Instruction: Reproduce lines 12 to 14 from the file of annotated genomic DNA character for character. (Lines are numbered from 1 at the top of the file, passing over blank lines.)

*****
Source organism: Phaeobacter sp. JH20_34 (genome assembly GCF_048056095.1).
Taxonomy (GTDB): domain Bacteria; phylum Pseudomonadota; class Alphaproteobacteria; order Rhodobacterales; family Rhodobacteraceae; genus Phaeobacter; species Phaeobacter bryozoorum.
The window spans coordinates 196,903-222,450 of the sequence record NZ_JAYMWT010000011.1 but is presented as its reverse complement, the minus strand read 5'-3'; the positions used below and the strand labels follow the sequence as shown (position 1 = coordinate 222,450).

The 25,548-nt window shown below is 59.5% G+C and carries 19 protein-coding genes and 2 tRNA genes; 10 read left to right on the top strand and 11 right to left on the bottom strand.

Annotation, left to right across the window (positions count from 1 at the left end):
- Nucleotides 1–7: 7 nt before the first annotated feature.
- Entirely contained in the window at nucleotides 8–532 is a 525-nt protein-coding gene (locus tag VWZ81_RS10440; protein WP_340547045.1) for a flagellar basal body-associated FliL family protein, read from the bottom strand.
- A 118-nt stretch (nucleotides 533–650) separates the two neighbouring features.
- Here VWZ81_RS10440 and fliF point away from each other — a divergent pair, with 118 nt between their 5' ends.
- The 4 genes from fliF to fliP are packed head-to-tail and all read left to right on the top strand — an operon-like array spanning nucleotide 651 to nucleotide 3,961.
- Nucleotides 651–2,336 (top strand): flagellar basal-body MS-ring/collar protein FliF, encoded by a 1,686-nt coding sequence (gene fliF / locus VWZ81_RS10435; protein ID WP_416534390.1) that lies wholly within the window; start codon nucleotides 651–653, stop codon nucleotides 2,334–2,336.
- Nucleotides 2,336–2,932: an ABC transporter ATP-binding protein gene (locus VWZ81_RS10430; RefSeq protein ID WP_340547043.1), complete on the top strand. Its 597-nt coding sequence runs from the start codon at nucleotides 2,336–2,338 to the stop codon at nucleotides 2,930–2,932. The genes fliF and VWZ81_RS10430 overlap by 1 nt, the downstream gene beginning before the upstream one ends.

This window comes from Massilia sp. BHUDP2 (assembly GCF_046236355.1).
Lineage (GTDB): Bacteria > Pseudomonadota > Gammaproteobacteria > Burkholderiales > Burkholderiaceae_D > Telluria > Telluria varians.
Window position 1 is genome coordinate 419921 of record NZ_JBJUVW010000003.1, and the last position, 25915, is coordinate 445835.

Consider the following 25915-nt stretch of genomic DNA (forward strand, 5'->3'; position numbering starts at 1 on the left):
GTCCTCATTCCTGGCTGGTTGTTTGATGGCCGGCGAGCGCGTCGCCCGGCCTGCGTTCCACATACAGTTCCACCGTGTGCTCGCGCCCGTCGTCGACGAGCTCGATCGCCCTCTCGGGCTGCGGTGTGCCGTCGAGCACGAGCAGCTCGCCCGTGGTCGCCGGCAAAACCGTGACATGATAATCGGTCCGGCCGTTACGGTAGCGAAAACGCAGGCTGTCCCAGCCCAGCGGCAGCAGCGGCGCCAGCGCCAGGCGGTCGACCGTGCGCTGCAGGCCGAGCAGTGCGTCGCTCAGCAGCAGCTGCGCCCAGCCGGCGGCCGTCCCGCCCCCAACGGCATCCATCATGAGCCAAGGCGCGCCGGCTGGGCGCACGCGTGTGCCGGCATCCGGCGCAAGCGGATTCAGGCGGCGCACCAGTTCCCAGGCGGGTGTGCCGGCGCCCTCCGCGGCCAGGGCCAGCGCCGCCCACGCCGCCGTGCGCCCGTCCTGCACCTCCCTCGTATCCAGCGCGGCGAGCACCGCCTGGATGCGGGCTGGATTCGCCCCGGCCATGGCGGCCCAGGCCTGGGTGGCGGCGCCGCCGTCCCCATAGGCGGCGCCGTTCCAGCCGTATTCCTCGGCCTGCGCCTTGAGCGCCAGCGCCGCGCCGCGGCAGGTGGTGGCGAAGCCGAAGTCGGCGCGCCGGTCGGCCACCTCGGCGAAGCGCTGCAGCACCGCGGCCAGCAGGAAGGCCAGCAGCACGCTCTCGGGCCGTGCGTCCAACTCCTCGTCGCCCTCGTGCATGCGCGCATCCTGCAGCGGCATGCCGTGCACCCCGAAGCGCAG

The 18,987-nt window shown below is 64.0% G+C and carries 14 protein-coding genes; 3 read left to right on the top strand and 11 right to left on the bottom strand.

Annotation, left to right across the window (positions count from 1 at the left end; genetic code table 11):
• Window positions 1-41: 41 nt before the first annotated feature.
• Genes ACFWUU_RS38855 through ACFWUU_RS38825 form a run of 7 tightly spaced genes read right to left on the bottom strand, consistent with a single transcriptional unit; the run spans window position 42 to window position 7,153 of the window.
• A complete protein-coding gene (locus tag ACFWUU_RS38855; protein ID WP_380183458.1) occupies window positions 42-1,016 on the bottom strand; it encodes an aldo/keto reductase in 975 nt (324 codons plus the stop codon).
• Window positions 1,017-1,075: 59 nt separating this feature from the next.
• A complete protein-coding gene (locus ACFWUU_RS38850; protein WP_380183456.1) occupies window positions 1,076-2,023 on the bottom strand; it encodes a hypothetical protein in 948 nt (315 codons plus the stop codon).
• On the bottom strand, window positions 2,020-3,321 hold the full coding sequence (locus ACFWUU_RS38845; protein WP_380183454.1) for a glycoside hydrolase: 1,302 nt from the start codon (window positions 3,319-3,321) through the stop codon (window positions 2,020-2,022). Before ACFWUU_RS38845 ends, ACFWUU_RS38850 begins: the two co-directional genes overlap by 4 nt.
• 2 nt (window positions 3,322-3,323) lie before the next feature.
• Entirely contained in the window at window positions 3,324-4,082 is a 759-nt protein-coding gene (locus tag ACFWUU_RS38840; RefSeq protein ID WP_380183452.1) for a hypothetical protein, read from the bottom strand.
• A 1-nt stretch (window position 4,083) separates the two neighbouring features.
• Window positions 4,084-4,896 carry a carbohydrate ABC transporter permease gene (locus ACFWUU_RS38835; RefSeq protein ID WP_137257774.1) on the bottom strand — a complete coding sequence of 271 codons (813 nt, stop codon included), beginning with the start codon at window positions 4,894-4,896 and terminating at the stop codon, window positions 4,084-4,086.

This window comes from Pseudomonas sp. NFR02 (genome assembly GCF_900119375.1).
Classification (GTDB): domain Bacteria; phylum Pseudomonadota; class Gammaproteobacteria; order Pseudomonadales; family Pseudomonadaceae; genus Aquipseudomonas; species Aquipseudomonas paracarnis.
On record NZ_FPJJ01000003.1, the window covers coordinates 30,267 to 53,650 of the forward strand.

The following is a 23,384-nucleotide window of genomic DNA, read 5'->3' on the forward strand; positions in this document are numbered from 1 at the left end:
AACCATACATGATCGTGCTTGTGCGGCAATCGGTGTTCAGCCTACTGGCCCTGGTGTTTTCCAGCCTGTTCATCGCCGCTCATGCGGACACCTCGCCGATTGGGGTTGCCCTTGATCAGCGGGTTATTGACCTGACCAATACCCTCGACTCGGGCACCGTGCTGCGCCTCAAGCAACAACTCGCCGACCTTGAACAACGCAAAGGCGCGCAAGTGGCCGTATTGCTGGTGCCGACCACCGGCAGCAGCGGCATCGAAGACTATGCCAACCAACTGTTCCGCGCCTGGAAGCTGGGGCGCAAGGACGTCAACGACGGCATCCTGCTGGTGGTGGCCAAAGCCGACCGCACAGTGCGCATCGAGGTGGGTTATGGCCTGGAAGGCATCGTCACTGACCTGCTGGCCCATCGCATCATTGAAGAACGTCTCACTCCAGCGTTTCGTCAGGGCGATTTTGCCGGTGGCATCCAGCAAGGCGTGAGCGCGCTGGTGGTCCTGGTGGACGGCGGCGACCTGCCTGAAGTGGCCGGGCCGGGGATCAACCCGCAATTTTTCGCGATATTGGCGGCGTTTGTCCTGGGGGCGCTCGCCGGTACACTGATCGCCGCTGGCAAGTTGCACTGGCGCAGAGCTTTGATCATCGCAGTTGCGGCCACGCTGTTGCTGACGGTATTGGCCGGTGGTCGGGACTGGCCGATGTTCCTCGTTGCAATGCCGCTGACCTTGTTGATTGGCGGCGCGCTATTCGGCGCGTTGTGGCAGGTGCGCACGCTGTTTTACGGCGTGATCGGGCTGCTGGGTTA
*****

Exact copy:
- Nucleotides 2,336–2,932: an ABC transporter ATP-binding protein gene (locus VWZ81_RS10430; RefSeq protein ID WP_340547043.1), complete on the top strand. Its 597-nt coding sequence runs from the start codon at nucleotides 2,336–2,338 to the stop codon at nucleotides 2,930–2,932. The genes fliF and VWZ81_RS10430 overlap by 1 nt, the downstream gene beginning before the upstream one ends.

This window comes from Massilia sp. BHUDP2 (assembly GCF_046236355.1).
Lineage (GTDB): Bacteria > Pseudomonadota > Gammaproteobacteria > Burkholderiales > Burkholderiaceae_D > Telluria > Telluria varians.